Speakers:PDF-icon Don Ashkenase
Richard Gottfried
PDF-icon Richard Slusky
PDF-icon Stuart Guterman

Leading the Band: Federal Action that Supports State Implementation
This year landmark legislation established the goal of transforming the health system—and provided resources and an approach to achieving the transformation. Turning the vision into reality will require federal and state policymakers to implement new programs, test and spread new models of payment and delivery systems, and coordinate policies across agencies and systems that now function independently. Success will require change and partnerships among both the state and federal governments. The federal government will both support states in achieving these goals and define the parameters within which states will work to implement health reform. Come hear from a key federal official about their plans for rolling out health reform. What will states have to do? How much flexibility will they have to implement health reform in a way that supports their goals and will work in their system? How will resources be rolled out? What structures are in place (or under consideration) to support coordination?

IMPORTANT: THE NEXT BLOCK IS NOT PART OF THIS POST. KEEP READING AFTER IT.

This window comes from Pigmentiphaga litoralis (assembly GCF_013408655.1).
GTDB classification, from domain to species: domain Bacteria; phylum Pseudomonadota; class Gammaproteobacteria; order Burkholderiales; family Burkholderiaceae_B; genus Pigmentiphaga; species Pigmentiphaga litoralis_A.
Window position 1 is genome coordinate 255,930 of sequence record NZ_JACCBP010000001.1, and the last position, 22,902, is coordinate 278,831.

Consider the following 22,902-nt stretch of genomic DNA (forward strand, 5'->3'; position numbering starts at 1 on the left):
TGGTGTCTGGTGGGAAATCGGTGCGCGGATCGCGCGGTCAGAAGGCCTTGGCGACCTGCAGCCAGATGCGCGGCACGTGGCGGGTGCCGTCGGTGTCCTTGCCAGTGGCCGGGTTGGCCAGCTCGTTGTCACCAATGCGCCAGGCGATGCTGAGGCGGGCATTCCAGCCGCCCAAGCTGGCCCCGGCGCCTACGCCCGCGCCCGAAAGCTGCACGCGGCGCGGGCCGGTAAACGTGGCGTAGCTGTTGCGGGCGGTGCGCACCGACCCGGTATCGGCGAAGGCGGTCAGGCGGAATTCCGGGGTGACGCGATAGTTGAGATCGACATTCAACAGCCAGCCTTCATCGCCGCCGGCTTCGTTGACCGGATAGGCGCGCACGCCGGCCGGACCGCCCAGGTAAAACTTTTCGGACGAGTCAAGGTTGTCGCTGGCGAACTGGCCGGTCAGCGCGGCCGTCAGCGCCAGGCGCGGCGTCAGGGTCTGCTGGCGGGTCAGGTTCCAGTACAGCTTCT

Speakers:PDF-icon Donald Berwick

State Overture: The Next Movement
As demonstrated throughout the conference, if done well national health reform will transform the system-enabling state policymakers to achieve long held goals for increased coverage, decreased cost, and improved quality. However, if executed poorly it may break the system (or at least the state budget). This state-only session provides the opportunity for state health leaders to strategize with your peer to identify real solutions and opportunities to make substantial progress toward successfully implementing health reform in your state.

Speakers: Alan Weil